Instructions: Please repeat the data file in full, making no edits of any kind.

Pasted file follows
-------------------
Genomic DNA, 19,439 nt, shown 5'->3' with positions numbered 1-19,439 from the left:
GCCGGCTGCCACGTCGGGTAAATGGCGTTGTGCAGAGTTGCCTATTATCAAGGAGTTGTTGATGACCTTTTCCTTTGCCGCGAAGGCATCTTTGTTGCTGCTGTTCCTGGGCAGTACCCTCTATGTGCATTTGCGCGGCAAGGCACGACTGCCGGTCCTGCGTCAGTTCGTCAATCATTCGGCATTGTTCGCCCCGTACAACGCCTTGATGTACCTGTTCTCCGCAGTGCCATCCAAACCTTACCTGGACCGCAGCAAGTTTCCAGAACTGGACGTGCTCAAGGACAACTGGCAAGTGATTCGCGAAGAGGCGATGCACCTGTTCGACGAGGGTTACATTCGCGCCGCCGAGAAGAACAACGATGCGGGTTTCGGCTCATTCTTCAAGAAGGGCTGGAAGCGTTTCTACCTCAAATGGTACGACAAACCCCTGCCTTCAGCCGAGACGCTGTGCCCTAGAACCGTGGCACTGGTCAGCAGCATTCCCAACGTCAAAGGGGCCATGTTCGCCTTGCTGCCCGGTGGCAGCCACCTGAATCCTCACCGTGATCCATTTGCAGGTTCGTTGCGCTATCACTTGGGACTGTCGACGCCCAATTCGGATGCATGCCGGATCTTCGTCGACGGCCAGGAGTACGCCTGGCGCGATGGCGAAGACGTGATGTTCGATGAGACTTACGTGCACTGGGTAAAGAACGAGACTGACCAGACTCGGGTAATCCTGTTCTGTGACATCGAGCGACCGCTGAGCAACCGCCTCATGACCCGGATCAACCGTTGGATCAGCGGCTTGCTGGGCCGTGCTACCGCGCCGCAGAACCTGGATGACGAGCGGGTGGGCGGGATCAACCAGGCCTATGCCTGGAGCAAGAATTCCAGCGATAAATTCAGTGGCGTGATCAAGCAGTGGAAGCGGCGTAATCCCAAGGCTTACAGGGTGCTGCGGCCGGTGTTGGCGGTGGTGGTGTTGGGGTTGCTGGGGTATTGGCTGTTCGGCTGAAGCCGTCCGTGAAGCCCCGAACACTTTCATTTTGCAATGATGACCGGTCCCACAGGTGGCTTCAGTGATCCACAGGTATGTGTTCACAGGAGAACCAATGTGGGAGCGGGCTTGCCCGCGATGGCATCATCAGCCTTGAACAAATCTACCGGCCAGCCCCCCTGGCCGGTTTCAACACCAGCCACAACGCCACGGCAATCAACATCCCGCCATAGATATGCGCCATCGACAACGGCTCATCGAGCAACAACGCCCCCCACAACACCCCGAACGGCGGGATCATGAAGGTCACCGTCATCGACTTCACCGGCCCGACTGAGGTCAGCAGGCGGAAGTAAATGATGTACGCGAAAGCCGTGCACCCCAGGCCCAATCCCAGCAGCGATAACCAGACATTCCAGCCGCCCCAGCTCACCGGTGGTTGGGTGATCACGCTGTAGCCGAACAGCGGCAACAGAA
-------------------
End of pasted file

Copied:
Genomic DNA, 19,439 nt, shown 5'->3' with positions numbered 1-19,439 from the left:
GCCGGCTGCCACGTCGGGTAAATGGCGTTGTGCAGAGTTGCCTATTATCAAGGAGTTGTTGATGACCTTTTCCTTTGCCGCGAAGGCATCTTTGTTGCTGCTGTTCCTGGGCAGTACCCTCTATGTGCATTTGCGCGGCAAGGCACGACTGCCGGTCCTGCGTCAGTTCGTCAATCATTCGGCATTGTTCGCCCCGTACAACGCCTTGATGTACCTGTTCTCCGCAGTGCCATCCAAACCTTACCTGGACCGCAGCAAGTTTCCAGAACTGGACGTGCTCAAGGACAACTGGCAAGTGATTCGCGAAGAGGCGATGCACCTGTTCGACGAGGGTTACATTCGCGCCGCCGAGAAGAACAACGATGCGGGTTTCGGCTCATTCTTCAAGAAGGGCTGGAAGCGTTTCTACCTCAAATGGTACGACAAACCCCTGCCTTCAGCCGAGACGCTGTGCCCTAGAACCGTGGCACTGGTCAGCAGCATTCCCAACGTCAAAGGGGCCATGTTCGCCTTGCTGCCCGGTGGCAGCCACCTGAATCCTCACCGTGATCCATTTGCAGGTTCGTTGCGCTATCACTTGGGACTGTCGACGCCCAATTCGGATGCATGCCGGATCTTCGTCGACGGCCAGGAGTACGCCTGGCGCGATGGCGAAGACGTGATGTTCGATGAGACTTACGTGCACTGGGTAAAGAACGAGACTGACCAGACTCGGGTAATCCTGTTCTGTGACATCGAGCGACCGCTGAGCAACCGCCTCATGACCCGGATCAACCGTTGGATCAGCGGCTTGCTGGGCCGTGCTACCGCGCCGCAGAACCTGGATGACGAGCGGGTGGGCGGGATCAACCAGGCCTATGCCTGGAGCAAGAATTCCAGCGATAAATTCAGTGGCGTGATCAAGCAGTGGAAGCGGCGTAATCCCAAGGCTTACAGGGTGCTGCGGCCGGTGTTGGCGGTGGTGGTGTTGGGGTTGCTGGGGTATTGGCTGTTCGGCTGAAGCCGTCCGTGAAGCCCCGAACACTTTCATTTTGCAATGATGACCGGTCCCACAGGTGGCTTCAGTGATCCACAGGTATGTGTTCACAGGAGAACCAATGTGGGAGCGGGCTTGCCCGCGATGGCATCATCAGCCTTGAACAAATCTACCGGCCAGCCCCCCTGGCCGGTTTCAACACCAGCCACAACGCCACGGCAATCAACATCCCGCCATAGATATGCGCCATCGACAACGGCTCATCGAGCAACAACGCCCCCCACAACACCCCGAACGGCGGGATCATGAAGGTCACCGTCATCGACTTCACCGGCCCGACTGAGGTCAGCAGGCGGAAGTAAATGATGTACGCGAAAGCCGTGCACCCCAGGCCCAATCCCAGCAGCGATAACCAGACATTCCAGCCGCCCCAGCTCACCGGTGGTTGGGTGATCACGCTGTAGCCGAACAGCGGCAACAGAA